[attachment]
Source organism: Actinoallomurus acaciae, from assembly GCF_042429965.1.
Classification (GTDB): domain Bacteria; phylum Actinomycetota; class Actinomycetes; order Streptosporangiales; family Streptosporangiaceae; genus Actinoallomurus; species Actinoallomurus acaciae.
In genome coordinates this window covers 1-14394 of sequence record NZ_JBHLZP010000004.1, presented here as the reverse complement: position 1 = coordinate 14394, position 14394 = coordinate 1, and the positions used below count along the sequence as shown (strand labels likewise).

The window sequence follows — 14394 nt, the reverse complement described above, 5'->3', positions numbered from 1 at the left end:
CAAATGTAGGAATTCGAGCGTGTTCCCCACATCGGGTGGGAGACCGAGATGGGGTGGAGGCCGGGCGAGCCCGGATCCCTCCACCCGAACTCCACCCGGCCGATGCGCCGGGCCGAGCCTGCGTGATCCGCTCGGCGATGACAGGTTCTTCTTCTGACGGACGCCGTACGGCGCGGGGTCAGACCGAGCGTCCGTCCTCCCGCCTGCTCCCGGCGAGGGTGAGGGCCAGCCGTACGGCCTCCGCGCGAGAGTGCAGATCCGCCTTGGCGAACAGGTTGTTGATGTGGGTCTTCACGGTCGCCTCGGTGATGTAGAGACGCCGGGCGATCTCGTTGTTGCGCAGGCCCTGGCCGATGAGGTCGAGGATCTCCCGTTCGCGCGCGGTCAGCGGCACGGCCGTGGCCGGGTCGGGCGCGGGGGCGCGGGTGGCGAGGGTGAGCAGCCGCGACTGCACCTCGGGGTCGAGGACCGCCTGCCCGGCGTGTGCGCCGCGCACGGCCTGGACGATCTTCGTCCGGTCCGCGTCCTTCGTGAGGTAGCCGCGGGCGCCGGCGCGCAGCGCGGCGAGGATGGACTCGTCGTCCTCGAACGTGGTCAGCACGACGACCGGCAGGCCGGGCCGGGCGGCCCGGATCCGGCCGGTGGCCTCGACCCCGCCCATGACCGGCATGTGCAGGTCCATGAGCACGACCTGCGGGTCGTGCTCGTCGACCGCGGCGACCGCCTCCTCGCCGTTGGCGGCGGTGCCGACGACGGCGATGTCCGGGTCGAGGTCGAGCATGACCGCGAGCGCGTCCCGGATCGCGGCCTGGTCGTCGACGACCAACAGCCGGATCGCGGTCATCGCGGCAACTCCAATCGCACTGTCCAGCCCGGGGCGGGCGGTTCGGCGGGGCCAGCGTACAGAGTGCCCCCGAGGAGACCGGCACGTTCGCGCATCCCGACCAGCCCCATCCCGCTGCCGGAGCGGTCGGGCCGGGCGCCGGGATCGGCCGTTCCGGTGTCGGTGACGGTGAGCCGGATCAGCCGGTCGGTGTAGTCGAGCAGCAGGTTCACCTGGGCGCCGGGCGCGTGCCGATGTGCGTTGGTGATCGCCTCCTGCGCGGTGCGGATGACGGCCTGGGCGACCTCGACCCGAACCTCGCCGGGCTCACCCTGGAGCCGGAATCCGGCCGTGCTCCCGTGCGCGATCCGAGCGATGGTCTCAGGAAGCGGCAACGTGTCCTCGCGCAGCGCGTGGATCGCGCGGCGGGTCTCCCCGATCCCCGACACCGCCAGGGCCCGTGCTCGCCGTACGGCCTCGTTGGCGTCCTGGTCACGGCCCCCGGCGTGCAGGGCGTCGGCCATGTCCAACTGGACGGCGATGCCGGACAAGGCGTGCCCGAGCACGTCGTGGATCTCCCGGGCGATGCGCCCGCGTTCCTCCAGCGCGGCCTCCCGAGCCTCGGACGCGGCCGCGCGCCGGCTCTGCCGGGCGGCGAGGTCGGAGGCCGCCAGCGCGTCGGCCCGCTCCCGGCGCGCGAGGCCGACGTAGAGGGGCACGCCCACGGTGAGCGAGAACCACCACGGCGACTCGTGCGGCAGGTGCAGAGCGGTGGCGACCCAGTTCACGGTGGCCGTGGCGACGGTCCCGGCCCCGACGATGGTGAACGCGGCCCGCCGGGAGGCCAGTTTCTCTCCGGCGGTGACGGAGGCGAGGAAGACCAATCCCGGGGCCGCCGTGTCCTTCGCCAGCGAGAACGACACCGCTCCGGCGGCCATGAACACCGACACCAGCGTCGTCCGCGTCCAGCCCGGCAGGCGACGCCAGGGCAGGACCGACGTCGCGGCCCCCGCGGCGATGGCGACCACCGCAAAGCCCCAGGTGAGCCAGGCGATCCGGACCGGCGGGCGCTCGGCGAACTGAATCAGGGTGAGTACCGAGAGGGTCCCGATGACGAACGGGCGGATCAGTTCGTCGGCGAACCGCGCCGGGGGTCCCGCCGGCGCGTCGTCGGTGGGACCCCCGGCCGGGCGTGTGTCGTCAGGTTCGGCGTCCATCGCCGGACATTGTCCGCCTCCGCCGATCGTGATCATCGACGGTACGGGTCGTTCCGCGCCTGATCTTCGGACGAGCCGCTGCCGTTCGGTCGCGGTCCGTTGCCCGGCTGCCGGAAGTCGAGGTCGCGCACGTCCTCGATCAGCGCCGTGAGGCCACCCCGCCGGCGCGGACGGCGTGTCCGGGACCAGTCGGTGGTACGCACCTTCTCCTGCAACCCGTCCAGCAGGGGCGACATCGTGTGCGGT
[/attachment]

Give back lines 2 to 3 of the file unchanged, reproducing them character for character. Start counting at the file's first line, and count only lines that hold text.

Classification (GTDB): domain Bacteria; phylum Actinomycetota; class Actinomycetes; order Streptosporangiales; family Streptosporangiaceae; genus Actinoallomurus; species Actinoallomurus acaciae.
In genome coordinates this window covers 1-14394 of sequence record NZ_JBHLZP010000004.1, presented here as the reverse complement: position 1 = coordinate 14394, position 14394 = coordinate 1, and the positions used below count along the sequence as shown (strand labels likewise).